Ravitch is writing from the higher moderation and hence inflicting the double bind that has been the theme of this website.  Yes, we have “fundamental value clashes”, but properly managed by a professionally disinterested elite, comity and community are attainable goals despite “discordant ethnic, cultural, racial, and religious groups.” Left out of this volatile yet potentially cooperative crucible is “class” difference. Yet it is upper class delinquency that she frequently mentions earlier in the book as the source of substandard ghetto schools in the big cities. Nowhere does she mention the unbounded search for truth as the aim of public education, nor does she criticize the notion of race, for that would offend parties to the Grand Reconciliation of E Pluribus Unum that Ravitch is advocating to the reader of her “history.” Ravitch does not want to be another Captain Ahab or any other opponent of state-imposed harmony.** Ravitch is no daughter of Eve, eating the forbidden apple of the Tree of Knowledge. Moral relativism does not disturb her sleep. Or perhaps it does, for it is my impression that she understands the contradictions in her work, but has chosen to paper them over for reasons I cannot fathom. This is a very insightful writer, and what I say here should not diminish her positive contributions.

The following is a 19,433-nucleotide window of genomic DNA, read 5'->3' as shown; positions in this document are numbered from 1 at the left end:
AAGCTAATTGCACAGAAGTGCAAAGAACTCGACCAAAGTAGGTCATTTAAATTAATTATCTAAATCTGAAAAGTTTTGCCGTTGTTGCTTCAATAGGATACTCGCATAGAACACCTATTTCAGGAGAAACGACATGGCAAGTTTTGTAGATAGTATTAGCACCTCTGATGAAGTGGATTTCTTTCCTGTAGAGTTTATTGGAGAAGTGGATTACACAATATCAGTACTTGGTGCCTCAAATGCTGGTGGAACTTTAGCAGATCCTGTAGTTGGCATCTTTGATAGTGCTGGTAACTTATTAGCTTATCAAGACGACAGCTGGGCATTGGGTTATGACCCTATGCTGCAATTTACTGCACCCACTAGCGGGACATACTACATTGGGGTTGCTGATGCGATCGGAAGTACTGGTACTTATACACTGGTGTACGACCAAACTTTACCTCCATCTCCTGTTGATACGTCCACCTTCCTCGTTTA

Do I exaggerate about her moderation? Here is one section of her Wikipedia entry: “ Vincent N. Parrillo, author of Diversity in America, wrote, “She, too, emphasized a common culture but one that incorporated the contributions of all racial and ethnic groups so that they can believe in their full membership in America’s past, present, and future. She envisioned elimination of allegiance to any specific racial and/or ethnic group, with emphasis instead on our common humanity, our shared national identity, and our individual accomplishments.”